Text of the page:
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August 8, 2008

Rally seeks to spark new attention for Employee Free Choice Act

Obama: 'I'll sign EFCA'

'Broken business model'? Contracts need new focus on training, market share

Pipe trades workers set sail on Lake Huron

Trades on track for Fabiano

News Briefs


Rally seeks to spark new attention for Employee Free Choice Act

By Joe Hoshaw
Staff Writer

The Employee Free Choice Act has been stalled in Congress for more than a year now, and unions throughout Michigan are redoubling their efforts to bring attention to that fact heading into the fall election season.

Nearly 200 members from a broad cross section of labor organizations descended on the McNamara Federal Building July 23 for the first of what may be a series of awareness-building exercises to be staged between now and the November Presidential Election, which also will choose the representatives to the 111th U.S. Congress.

"This is our first rally," said Mark Bott, president of Plumbers Local 98 in Detroit. "We intend to possibly incorporate this theme into the Labor Day Parade and hopefully have a mass rally in mid-October in Detroit."

The union leaders and members picketed for about two hours along Michigan Avenue in the shadow of the 27-story building, the region's most recognizable U.S. government icon.

"We have people here from all over the state," said Bott, who also serves as lead organizer for the mechanical pipe trades. "We were hoping that we would bring to the forefront the problem union employees have in their organizing efforts."

Added Michigan Building and Construction Trades CEO Patrick Devlin: "It was a nice turnout, and I think it's important we show the public that unions are still out here, fighting for workers' rights."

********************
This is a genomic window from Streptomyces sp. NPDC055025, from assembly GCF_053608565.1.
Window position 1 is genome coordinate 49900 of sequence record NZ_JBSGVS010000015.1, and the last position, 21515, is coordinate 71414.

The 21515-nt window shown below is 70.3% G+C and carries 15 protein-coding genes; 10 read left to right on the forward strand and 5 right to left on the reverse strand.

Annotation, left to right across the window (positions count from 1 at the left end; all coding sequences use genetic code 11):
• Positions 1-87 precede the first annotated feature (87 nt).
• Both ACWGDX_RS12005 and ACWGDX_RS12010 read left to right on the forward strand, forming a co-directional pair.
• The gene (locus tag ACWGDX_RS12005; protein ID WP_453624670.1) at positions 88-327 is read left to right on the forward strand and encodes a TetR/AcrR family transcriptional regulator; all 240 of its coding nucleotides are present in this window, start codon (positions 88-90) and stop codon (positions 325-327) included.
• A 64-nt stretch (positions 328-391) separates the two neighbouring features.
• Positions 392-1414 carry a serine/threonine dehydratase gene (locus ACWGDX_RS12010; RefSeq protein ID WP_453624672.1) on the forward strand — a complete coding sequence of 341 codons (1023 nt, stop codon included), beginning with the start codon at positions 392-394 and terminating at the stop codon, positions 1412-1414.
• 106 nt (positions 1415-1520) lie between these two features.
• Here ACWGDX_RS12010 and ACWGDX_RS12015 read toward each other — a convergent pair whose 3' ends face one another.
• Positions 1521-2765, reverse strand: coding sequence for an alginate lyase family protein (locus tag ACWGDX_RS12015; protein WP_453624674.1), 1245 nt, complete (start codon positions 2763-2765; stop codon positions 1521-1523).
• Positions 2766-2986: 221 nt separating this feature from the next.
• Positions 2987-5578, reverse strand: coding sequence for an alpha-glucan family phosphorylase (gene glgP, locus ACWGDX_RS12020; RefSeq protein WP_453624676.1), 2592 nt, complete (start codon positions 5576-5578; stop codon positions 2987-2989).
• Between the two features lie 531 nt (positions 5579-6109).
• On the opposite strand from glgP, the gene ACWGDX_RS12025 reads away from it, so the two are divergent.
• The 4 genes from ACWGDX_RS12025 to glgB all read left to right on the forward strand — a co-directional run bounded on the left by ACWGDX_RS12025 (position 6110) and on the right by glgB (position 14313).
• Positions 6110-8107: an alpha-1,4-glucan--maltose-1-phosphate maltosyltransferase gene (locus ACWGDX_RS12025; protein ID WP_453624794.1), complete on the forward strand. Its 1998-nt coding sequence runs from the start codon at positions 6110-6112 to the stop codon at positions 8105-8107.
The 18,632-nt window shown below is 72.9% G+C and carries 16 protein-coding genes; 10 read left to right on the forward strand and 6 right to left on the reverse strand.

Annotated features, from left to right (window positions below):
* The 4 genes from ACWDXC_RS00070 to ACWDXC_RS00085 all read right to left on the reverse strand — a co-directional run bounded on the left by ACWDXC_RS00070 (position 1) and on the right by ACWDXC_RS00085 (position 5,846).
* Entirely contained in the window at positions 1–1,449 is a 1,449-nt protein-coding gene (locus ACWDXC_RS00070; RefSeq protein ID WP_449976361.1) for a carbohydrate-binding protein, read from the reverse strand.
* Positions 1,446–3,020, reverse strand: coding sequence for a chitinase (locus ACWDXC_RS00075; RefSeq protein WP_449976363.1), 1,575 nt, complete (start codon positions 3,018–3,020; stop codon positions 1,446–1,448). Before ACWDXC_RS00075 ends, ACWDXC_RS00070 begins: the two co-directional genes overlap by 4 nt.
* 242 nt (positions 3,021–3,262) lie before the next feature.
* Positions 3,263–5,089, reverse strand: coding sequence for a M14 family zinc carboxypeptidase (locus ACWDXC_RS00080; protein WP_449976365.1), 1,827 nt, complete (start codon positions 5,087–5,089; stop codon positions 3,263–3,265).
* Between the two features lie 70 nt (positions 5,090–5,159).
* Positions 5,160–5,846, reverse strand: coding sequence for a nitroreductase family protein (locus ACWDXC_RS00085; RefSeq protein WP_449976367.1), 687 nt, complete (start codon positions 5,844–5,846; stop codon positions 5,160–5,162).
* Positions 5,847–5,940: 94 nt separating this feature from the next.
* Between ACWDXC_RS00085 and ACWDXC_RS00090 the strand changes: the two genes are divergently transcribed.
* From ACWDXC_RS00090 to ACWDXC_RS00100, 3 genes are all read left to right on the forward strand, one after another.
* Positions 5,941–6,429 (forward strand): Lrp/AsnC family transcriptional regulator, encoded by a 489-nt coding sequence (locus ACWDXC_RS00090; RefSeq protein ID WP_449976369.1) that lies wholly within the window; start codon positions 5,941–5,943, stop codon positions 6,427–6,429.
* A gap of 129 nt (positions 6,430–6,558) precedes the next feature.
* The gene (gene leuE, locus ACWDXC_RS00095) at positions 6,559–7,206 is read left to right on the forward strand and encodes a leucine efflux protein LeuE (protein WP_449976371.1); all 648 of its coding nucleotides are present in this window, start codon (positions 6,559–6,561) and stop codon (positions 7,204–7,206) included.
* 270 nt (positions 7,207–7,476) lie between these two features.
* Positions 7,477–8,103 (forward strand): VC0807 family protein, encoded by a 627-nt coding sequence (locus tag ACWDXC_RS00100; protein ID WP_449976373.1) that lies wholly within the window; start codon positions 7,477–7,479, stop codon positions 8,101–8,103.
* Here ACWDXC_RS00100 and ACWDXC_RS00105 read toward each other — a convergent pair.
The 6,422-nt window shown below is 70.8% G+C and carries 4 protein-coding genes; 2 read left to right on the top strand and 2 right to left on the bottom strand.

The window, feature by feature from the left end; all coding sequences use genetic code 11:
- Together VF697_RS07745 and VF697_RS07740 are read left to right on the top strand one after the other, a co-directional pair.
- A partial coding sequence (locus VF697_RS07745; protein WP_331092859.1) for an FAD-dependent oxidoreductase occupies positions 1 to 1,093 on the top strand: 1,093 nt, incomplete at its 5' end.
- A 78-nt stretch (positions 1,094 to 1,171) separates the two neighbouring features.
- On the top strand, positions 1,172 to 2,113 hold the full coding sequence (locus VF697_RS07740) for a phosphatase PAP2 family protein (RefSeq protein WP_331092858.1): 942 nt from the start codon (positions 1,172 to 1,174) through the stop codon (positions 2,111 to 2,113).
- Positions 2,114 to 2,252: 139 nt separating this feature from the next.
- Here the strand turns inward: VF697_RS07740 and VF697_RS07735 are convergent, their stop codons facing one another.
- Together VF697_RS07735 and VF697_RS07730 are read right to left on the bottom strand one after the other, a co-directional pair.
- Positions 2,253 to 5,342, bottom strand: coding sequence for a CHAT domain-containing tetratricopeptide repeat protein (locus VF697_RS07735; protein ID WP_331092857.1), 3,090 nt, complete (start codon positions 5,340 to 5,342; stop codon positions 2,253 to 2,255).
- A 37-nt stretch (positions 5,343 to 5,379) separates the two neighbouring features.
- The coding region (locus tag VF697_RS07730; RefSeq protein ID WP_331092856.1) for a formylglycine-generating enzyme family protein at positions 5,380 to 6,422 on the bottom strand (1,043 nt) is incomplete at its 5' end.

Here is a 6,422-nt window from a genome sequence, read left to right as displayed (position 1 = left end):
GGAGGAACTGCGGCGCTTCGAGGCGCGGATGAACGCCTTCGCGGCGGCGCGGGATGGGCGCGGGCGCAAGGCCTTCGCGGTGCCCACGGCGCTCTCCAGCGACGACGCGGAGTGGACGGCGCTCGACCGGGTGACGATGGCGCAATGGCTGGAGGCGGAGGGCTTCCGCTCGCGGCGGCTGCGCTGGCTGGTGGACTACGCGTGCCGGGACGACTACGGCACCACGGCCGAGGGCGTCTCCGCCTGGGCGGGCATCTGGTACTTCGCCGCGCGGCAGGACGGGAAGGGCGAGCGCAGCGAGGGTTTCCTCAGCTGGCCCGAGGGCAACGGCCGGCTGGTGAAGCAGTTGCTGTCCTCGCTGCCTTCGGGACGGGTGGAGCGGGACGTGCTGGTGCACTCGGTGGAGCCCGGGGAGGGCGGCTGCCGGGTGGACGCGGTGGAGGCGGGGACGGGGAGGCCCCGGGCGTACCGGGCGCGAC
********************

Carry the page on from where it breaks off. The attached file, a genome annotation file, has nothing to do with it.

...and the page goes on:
The Employee Free Choice Act is viewed by unions as a necessary step to level the playing field with employers - who they believe have an unfair advantage in their abilities to squelch organizing efforts under current labor law as enforced by the U.S. National Labor Relations Board.

"What we feel is the citizens in this country don't understand how difficult it is today for a union in the current environment," Bott said. "During the last seven years the Bush Administration appointees to the National Labor Relations Board have trampled on employee rights and through their decisions the board has become an advocate for employers rather than employees."

Union leaders believe the EFCA, if passed by Congress and signed by the president, would create a fairer more efficient system through which employees could form, join or assist labor unions, while providing mandatory penalties for employers engaging in unfair labor practices during organizing campaigns.

The way the law currently reads, the NLRB will certify a union as the exclusive representative of employees if it is elected by either a majority signature drive, a card-check process, or by an NLRB-sanctioned secret-ballot election, which is held if more than 30 percent of employees sign statements requesting union representation.

The EFCA would eliminate the secret ballot option for employers when a majority of workers have signed union cards and there is no evidence of illegal coercion.

The proposed law would also place a 90-day time limit for the union and the company to reach terms on an initial contract. If no agreement is reached at that point, either side can request mediation. If 30 days of mediation doesn't produce a contract, binding arbitration could be invoked.

The Act also defines terms for financial compensation to employees who are determined to have been unlawfully fired for supporting a union organizing effort.

In March 2007, the Act handily passed in the U.S. House (241-185), but was bottled up in the Senate two months later when a procedural vote to end debate and send the bill to the floor for a final vote on passage failed by nine votes.